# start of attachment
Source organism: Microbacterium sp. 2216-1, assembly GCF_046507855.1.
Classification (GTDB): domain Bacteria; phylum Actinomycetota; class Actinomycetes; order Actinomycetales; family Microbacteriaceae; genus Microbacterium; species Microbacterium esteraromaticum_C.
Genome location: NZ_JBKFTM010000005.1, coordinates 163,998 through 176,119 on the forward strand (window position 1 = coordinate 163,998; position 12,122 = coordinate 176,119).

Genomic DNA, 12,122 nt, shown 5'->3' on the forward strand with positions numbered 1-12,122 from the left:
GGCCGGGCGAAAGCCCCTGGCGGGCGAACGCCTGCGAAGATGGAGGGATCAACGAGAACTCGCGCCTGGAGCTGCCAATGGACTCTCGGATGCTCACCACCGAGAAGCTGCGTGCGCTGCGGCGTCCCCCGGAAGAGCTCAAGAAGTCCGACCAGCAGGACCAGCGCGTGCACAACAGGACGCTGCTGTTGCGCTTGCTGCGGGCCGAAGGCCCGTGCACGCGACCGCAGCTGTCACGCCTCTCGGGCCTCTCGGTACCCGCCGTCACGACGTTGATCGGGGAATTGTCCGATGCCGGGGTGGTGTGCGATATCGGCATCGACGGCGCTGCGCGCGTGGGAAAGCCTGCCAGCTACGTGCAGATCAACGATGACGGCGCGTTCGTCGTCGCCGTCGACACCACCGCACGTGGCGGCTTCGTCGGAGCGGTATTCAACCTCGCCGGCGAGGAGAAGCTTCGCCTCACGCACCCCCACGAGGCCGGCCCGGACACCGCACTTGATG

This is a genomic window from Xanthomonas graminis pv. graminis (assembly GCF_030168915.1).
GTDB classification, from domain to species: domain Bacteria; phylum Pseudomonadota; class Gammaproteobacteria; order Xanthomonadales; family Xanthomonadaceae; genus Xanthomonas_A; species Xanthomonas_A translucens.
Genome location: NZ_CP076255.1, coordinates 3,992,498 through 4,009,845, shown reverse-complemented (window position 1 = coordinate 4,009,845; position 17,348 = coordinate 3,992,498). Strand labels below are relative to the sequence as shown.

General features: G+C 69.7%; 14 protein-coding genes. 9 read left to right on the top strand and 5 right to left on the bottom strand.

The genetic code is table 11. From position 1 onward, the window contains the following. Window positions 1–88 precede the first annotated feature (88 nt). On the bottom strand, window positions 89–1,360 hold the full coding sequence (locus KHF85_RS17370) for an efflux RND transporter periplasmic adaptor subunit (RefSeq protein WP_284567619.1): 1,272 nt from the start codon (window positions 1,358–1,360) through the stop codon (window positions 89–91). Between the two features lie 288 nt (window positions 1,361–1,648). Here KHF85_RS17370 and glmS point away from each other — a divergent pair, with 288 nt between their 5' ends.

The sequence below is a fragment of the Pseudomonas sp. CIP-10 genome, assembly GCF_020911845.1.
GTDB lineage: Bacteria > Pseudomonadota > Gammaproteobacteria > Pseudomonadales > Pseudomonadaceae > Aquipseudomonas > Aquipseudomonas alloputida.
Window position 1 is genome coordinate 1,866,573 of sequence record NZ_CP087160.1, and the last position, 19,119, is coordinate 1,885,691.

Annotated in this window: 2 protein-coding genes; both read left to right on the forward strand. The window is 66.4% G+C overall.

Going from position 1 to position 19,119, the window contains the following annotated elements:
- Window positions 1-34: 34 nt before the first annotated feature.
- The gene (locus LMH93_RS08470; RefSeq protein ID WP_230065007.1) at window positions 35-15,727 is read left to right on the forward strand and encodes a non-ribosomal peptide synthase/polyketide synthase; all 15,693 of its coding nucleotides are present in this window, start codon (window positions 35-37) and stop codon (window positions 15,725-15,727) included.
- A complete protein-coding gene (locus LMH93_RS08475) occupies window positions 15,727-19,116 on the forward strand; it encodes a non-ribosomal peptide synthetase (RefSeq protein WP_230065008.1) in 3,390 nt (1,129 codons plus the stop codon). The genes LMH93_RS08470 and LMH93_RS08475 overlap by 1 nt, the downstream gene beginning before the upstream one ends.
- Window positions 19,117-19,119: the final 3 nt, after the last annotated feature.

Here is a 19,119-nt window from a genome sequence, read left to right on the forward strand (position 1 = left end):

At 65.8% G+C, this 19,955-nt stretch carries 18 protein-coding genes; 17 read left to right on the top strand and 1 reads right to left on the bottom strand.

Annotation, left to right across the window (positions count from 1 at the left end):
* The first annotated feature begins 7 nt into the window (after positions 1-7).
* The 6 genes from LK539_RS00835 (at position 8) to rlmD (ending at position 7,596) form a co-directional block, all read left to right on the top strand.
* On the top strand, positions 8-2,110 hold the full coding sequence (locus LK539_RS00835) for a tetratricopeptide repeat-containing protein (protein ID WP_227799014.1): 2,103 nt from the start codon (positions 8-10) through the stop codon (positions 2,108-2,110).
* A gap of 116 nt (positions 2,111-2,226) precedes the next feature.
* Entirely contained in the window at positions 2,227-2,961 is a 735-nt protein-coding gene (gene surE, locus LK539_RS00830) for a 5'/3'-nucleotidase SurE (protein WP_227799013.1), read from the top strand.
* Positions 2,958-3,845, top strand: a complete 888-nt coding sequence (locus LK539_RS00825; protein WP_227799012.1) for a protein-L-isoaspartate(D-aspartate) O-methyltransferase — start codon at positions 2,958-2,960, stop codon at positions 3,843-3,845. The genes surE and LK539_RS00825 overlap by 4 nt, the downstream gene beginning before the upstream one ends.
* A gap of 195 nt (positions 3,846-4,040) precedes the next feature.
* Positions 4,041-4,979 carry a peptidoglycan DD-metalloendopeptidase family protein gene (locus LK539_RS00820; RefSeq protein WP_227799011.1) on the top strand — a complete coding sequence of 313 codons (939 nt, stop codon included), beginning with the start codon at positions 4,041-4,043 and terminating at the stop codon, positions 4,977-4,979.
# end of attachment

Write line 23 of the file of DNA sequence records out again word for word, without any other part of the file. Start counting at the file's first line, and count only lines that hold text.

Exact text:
* The first annotated feature begins 7 nt into the window (after positions 1-7).